Graduation Year


Document Type




Degree Name

MS in Environmental Engr. (M.S.E.V.)

Degree Granting Department

Civil and Environmental Engineering

Major Professor

Jeffrey A. Cunningham, Ph.D.

Co-Major Professor

Sarina Ergas, Ph.D.

Committee Member

Matthew Pasek, Ph.D.


Microcosms, Pyrite, Small Community Drinking Water Systems, Sphalerite, Upflow Packed-Bed Reactors


Nitrate contamination in groundwater resources poses a serious threat, not only to the health of those who would drink it, but also as a potential nutrient for eutrophication. Current methods of nitrate removal can efficiently remove nitrate below 10 mg/L as nitrogen, but may require resources unavailable to small community water systems (SCWS). Sulfur-oxidizing biological denitrification is a promising alternative that may be more suitable for SCWS. Sulfur-oxidizing denitrification has previously been shown to have a high nitrate removal efficiency; however, it produces water high in sulfate. Utilization of sulfide-bearing minerals, rather than elemental sulfur as an electron donor, may yield similar nitrate removal efficiencies without the production of unwanted byproducts.

In this study, five minerals were examined through batch and column experiments to investigate suitable electron donors for autotrophic denitrification: sphalerite ((Zn,Fe)S), pyrite (FeS2), pyrrhotite (Fe1-xS2), iron (II) sulfide, and molybdenite (MoS2). Throughout the batch experiments, MoS2 performed poorly, removing less total inorganic nitrogen (TIN) than the non-inoculated control and was thus not considered for future tests. Fe1-xS2 tracked with the positive S0 pastille control during the first trial, though underperformed during the second trial and was therefore eliminated due to inconsistent performance. Iron(II) sulfide underwent dissimilatory nitrate reduction to ammonium (DNRA), effectively removing no TIN, and was thus not considered for the column experiments. Pyrite and sphalerite both had similar nitrogen species profiles throughout all trials and were therefore considered for the column experiment.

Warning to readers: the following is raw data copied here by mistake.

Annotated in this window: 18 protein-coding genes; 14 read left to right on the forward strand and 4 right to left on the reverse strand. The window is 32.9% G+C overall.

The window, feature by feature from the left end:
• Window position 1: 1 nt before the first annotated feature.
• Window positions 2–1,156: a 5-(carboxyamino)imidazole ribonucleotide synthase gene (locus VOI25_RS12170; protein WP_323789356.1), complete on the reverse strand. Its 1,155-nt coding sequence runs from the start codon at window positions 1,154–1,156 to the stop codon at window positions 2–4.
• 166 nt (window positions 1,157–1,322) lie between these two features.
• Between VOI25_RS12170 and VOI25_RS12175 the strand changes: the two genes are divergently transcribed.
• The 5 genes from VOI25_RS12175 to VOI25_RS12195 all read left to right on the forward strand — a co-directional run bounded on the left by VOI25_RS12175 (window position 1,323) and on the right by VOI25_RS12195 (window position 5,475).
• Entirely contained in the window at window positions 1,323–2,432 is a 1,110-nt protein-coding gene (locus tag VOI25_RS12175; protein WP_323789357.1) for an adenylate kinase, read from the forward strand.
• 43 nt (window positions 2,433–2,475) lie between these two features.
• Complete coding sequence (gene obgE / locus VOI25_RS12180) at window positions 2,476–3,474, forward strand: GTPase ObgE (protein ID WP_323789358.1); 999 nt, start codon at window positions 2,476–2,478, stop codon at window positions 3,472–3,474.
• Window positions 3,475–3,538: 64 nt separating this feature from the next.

Two side-by-side upflow packed-bed reactors were operated over the course of 312 days, one with pyrite and pumice, and the other with sphalerite and pumice. Phases 1-3 of the experiment (Days 0-70) were operated as an acclimation phase where the procedure for the columns was altered to obtain consistent results. Phases 4-5were operated with an approximate HRT of 24 hours and target influent concentrations of 100 mg/L NO3--N, 10 mg/L NO2--N, 10 mg/L PO43--P, and 300 mg/L alkalinity as HCO3-. Throughout phase four (days 71-221), the pyrite and sphalerite column product waters had average nitrate concentrations of 48 mg/L and 43 mg/L respectively (as N). Though no significant (P>0.05) sulfate production was observed in the product water, 24 and 23 mg/L of sulfur oxyanions, i.e. sulfur oxidation intermediates, were produced in the pyrite and sphalerite columns, respectively. Additionally, the pyrite and sphalerite column product waters had average nitrite-nitrogen concentrations of 5.8 and 5.3 mg/L respectively, which greatly exceeds the 1 mg/L NO2--N primary drinking water standard. Phase 5 (days 222-312) of the column study included 4.1 mg/L of yeast extract in the feed stock in order to account for organic carbon required for denitrifiers for biosynthesis. During this phase, the average nitrate-nitrogen concentrations in the influent, pyrite product water, and sphalerite product water were 90 mg/L, 69 mg/L and 68 mg/L respectively. Furthermore, the average sulfate concentrations in the influent, pyrite product water, and sphalerite product water were 116 mg/L, 118 mg/L and 122 mg/L respectively. Additionally, the pyrite and sphalerite columns produced about 21 and 27 mg/L, respectively, of intermediate sulfur oxyanions. The low sulfate formation during phases four and five of the column experiment suggest that chemolithotrophic denitrification via sulfur oxidation was not the sole pathway for denitrification. Ultimately, pyrite and sphalerite did not achieve safe levels of nitrate or nitrite under the given reactor configuration, though improving surface reactivity may yield a greater removal efficiency.